Tuesday, April 2, 2019

TOP TEN TUESDAY: Things That Make Me Pick Up a Book

The topic this week is Things That Make Me Pick Up a Book - those key words that you read on the cover or in a review that make it easy to decide to read. I expect a list of topics that make you avoid books would be just as easy to write.
Check out That Artsy Reader Girl for other blog posts on this topic, or for future topics.

a villa or cottage -  apparently, since the last two books I've picked up on a kindle daily deal are The Irish Cottage and The Island Villa

detective - perfect  Some detectives are perfect like Inspector Gamauche or Brunetti, or Phryne Fisher or Detective Kopp

detective - damaged  Infinitely more interesting, like Jackson Brodie (new book alert - Big Sky coming in June 2019)  Bennie Griessel, and Cormoran Strike

sisters - I love me a good sister book, and there are many. Some recent stellar books with sisters includes The Golden Tresses of the Dead, The Vanishing Act of Esme Lennox, and My Sister, the Serial Killer

boarding schools -  Boarding schools make great settings because children get to be relatively unsupervised, without resorting to Lord of the Flies territory, since adults are theoretically around. The last few good boarding school books have all been courtesy of 2018's YA Sync free audiobooks. (Annual plug for this great program: the 2019 titles have been announced!) A Study in Charlotte, Openly Straight, and Extraordinary Means.

1930s -  Books set in or written in the 1930s are ripe for writers, bookended by both wars. Even overlooking Maisie Dobbs and Her Royal Spyness, I have a significant number of books tagged this in my library. Looking forward, The Boys in the Boat, looks like a good 1930s nonfiction read.

Australia -  Liane Moriarty and Jane Harper are two new authors from last year that I can't miss. Moriarty with epic character/mystery stories like Nine Perfect Strangers, and Harper with a new police detective.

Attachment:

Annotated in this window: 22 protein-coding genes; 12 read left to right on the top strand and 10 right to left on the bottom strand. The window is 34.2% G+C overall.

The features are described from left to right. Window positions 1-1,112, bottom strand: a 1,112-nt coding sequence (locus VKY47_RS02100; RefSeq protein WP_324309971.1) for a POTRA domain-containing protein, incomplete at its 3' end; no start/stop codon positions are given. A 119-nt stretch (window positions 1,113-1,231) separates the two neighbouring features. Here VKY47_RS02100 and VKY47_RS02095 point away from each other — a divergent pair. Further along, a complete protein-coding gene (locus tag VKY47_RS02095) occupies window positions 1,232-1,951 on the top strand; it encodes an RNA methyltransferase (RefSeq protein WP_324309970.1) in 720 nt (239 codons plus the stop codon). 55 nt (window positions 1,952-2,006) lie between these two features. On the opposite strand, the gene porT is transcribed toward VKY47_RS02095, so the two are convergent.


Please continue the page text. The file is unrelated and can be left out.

connected stories -  There are not enough of these books, but I love finding them - The Tsar of Love and Techno, Number 11, Olive Kitteridge

There There by Tommy Orange, a recent read, fits my definition of these books. Each chapter is a different character getting ready to head to a pow-wow.

epistolary -  I say I like epistolary, and yet I haven't read any recently like some of my favourites - Bridget Jones, Clara Callen, and The Incident Report. A quick search added The Chilbury Ladies' Choir and Meet Me at the Museum to my list.

prize lists - The Women's Prize for Fiction is an annual list to use for reading.

I knew I had written about this topic before! After I finished my list, I went searching on my blog, and found this post from April 2013. Pretty similar - I traded Ireland for Australia, and I forgot about parallel stories. My connected stories this time is actually quite similar - seemingly unconnected stories which gradually connect the threads.